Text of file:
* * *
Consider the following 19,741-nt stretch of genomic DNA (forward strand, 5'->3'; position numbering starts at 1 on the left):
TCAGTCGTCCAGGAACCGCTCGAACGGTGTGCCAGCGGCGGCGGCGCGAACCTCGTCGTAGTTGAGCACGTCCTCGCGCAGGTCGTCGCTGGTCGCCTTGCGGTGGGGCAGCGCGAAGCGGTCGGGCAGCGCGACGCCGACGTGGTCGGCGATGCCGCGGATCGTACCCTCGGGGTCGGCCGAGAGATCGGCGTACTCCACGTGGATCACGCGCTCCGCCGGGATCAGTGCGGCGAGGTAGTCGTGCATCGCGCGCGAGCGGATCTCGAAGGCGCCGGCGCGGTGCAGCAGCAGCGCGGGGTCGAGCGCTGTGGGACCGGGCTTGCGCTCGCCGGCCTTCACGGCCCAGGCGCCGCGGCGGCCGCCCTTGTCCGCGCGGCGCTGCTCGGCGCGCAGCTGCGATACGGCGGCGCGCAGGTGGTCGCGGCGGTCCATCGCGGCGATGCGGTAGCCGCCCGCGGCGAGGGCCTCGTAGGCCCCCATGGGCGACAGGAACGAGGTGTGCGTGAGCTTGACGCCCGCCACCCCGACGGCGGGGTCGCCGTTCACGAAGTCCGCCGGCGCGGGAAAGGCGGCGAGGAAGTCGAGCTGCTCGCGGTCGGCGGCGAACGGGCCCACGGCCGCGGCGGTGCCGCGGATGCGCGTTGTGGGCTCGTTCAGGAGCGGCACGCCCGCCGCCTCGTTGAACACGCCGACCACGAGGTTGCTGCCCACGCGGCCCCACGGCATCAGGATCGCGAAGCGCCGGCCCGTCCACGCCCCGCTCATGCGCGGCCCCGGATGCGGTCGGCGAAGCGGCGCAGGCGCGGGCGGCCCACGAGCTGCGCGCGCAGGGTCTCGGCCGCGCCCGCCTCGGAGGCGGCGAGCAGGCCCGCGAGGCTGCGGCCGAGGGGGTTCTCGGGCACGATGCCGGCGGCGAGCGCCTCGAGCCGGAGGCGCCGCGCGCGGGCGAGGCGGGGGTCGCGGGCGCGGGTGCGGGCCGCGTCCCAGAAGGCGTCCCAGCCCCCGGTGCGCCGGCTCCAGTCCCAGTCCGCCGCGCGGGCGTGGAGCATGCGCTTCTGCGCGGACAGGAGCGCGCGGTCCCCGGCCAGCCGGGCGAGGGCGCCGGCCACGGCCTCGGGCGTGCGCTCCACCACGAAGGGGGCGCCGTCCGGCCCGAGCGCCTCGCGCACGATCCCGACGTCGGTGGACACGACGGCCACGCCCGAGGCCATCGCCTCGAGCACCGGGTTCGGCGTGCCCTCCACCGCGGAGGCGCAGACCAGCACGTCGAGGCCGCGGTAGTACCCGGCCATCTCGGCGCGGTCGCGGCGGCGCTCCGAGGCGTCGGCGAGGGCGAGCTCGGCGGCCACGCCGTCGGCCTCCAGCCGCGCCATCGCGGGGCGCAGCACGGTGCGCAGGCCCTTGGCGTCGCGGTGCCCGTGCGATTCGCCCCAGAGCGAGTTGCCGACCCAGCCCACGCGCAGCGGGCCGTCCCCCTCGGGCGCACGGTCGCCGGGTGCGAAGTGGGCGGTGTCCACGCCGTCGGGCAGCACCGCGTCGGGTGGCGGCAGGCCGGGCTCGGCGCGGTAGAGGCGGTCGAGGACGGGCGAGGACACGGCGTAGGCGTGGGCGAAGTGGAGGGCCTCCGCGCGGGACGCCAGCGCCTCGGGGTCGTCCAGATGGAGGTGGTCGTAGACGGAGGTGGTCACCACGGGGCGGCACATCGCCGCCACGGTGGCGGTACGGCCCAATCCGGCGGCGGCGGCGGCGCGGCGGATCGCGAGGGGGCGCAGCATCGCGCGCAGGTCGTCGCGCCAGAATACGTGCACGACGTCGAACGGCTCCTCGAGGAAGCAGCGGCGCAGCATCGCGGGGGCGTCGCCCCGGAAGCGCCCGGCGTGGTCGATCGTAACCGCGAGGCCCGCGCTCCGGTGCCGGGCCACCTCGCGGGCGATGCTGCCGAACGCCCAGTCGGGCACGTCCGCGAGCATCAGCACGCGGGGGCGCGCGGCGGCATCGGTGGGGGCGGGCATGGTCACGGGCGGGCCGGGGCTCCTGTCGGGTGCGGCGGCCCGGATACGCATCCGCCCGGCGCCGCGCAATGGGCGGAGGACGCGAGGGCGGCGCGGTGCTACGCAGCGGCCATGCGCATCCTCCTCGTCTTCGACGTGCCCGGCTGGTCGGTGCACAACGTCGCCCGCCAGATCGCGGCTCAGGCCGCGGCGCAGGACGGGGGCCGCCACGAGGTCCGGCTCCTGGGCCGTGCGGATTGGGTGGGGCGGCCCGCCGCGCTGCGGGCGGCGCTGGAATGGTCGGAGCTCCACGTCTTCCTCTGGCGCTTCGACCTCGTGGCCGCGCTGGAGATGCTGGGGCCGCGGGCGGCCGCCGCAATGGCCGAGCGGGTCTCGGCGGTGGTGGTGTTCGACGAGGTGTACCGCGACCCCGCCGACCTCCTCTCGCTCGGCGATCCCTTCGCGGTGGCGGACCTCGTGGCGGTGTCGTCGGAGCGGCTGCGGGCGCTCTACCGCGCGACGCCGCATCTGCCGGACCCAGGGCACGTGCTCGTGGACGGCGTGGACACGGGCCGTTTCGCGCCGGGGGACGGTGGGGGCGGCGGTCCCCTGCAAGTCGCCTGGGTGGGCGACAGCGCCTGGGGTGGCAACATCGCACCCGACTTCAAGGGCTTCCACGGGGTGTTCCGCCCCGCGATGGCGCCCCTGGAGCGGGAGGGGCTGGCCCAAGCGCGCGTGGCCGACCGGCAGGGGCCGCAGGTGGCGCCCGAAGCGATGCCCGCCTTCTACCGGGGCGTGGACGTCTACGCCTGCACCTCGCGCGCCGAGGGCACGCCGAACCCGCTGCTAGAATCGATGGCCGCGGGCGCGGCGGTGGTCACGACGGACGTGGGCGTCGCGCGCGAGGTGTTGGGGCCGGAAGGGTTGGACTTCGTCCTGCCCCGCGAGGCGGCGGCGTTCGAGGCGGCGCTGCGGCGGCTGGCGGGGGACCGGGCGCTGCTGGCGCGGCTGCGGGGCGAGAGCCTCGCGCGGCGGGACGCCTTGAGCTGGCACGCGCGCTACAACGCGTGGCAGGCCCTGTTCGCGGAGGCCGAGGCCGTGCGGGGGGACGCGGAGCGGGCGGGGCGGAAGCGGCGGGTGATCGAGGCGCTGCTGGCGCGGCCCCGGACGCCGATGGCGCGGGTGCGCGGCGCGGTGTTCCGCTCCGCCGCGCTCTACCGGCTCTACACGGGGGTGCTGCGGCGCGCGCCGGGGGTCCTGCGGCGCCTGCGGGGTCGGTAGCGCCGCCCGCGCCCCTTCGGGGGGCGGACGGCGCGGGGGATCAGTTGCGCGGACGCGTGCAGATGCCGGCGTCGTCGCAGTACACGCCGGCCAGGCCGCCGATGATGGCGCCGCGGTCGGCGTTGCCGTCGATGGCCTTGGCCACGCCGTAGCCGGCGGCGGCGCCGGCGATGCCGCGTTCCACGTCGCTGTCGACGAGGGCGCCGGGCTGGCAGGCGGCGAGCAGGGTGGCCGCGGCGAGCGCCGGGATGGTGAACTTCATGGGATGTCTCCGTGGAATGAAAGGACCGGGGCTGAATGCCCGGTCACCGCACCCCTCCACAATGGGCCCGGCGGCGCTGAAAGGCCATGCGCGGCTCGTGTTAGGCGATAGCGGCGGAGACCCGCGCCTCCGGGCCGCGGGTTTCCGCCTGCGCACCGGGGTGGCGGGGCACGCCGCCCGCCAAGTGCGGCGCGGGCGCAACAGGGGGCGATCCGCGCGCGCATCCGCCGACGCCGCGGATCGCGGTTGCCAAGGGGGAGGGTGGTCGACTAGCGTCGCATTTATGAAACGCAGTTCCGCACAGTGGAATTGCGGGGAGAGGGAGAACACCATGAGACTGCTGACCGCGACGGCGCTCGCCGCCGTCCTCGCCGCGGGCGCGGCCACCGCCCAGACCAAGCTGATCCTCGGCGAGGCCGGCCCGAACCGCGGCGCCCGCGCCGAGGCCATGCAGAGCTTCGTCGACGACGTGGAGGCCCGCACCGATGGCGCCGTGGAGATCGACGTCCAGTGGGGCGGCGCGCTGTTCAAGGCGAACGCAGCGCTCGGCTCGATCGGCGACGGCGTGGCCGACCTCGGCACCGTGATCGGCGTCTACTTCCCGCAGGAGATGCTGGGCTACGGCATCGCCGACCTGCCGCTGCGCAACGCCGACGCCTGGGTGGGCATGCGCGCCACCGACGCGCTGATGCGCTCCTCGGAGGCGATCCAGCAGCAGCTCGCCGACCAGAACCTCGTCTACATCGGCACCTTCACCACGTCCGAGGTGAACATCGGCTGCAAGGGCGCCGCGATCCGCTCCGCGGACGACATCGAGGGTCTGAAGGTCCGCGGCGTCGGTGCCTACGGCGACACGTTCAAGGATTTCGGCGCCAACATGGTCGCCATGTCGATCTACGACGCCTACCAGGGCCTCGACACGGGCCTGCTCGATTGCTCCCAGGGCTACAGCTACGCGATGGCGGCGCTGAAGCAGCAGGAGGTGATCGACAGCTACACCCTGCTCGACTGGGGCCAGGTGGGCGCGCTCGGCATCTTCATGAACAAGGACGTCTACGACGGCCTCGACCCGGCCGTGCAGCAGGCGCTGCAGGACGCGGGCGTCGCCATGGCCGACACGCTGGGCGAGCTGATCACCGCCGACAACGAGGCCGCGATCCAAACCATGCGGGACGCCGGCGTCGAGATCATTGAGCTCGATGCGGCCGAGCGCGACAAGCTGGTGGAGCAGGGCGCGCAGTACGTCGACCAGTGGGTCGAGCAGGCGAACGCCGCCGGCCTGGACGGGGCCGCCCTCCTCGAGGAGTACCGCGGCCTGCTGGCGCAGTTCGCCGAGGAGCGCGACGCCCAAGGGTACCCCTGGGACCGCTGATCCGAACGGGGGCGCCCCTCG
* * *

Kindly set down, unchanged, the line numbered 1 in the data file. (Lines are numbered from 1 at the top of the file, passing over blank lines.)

Consider the following 19,741-nt stretch of genomic DNA (forward strand, 5'->3'; position numbering starts at 1 on the left):